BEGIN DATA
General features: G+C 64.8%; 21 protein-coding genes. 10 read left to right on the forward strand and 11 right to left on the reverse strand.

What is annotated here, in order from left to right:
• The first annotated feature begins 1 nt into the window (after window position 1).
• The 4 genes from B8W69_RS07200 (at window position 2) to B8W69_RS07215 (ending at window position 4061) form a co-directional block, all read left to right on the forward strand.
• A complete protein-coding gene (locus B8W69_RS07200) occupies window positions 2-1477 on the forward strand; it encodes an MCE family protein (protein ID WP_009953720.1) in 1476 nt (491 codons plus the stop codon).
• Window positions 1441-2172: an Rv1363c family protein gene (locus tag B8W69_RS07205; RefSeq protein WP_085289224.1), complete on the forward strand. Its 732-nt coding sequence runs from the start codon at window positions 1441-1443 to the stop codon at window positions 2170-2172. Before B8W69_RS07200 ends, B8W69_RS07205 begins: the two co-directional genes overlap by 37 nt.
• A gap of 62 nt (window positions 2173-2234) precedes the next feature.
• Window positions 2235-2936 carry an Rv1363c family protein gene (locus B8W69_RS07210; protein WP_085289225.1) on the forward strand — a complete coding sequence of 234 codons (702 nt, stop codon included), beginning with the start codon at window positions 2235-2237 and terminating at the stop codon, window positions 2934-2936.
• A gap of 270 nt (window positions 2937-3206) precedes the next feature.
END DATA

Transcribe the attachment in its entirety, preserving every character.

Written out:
General features: G+C 64.8%; 21 protein-coding genes. 10 read left to right on the forward strand and 11 right to left on the reverse strand.

What is annotated here, in order from left to right:
• The first annotated feature begins 1 nt into the window (after window position 1).
• The 4 genes from B8W69_RS07200 (at window position 2) to B8W69_RS07215 (ending at window position 4061) form a co-directional block, all read left to right on the forward strand.
• A complete protein-coding gene (locus B8W69_RS07200) occupies window positions 2-1477 on the forward strand; it encodes an MCE family protein (protein ID WP_009953720.1) in 1476 nt (491 codons plus the stop codon).
• Window positions 1441-2172: an Rv1363c family protein gene (locus tag B8W69_RS07205; RefSeq protein WP_085289224.1), complete on the forward strand. Its 732-nt coding sequence runs from the start codon at window positions 1441-1443 to the stop codon at window positions 2170-2172. Before B8W69_RS07200 ends, B8W69_RS07205 begins: the two co-directional genes overlap by 37 nt.
• A gap of 62 nt (window positions 2173-2234) precedes the next feature.
• Window positions 2235-2936 carry an Rv1363c family protein gene (locus B8W69_RS07210; protein WP_085289225.1) on the forward strand — a complete coding sequence of 234 codons (702 nt, stop codon included), beginning with the start codon at window positions 2235-2237 and terminating at the stop codon, window positions 2934-2936.
• A gap of 270 nt (window positions 2937-3206) precedes the next feature.